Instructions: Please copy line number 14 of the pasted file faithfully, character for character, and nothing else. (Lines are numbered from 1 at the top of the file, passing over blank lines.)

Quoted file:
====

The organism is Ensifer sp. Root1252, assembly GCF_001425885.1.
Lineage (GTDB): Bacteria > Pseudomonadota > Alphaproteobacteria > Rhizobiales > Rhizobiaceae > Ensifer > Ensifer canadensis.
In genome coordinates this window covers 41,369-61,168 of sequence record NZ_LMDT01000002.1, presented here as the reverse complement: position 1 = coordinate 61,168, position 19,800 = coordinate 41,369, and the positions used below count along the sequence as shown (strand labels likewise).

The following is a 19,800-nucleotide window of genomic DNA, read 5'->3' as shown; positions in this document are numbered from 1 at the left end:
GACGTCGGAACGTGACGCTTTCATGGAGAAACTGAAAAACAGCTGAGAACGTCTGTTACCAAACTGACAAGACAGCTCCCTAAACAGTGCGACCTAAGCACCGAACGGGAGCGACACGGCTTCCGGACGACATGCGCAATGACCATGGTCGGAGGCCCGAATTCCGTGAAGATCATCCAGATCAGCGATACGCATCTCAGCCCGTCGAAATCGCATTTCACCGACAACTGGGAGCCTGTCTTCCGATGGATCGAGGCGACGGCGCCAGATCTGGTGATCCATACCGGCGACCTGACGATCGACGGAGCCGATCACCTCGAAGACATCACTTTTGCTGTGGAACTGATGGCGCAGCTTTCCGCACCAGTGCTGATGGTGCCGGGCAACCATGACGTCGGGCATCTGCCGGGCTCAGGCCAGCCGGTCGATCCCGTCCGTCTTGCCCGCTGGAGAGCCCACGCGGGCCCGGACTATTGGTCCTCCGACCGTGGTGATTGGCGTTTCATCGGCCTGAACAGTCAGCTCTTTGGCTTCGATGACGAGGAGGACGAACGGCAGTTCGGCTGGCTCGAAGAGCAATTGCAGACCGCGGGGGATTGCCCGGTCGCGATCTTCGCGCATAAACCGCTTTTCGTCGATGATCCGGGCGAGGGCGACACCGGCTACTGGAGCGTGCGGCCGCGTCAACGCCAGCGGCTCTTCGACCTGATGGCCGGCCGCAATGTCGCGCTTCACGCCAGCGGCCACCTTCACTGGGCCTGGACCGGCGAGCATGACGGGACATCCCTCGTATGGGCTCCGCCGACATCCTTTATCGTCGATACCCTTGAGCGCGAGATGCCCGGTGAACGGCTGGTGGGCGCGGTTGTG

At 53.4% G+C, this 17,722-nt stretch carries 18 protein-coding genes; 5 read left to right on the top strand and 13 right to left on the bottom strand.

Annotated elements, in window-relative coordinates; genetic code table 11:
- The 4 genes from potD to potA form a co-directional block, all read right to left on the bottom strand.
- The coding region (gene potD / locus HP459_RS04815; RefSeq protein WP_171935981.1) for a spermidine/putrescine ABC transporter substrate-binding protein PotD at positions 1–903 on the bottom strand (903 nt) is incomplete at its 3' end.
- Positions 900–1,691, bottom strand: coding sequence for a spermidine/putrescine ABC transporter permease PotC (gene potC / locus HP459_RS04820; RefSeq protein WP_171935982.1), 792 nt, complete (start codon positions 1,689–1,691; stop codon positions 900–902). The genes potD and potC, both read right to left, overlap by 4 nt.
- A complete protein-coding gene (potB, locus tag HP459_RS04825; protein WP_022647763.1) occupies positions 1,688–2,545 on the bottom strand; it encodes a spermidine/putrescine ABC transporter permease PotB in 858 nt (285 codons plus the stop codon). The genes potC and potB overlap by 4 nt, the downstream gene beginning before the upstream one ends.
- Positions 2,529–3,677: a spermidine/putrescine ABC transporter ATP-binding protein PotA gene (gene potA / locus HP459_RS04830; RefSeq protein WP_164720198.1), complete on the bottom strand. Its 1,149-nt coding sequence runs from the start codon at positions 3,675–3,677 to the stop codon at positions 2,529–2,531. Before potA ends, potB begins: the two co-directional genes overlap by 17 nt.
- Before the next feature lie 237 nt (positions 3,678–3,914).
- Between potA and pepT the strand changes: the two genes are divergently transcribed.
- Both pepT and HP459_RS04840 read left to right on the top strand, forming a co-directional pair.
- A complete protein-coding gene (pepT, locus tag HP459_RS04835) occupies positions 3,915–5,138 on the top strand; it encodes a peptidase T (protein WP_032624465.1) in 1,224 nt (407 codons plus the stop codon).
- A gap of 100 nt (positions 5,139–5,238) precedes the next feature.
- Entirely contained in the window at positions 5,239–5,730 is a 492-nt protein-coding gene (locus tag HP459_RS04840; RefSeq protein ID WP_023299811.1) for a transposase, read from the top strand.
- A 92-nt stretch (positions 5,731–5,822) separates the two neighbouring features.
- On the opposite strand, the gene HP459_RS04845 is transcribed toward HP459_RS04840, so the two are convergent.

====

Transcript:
- Between potA and pepT the strand changes: the two genes are divergently transcribed.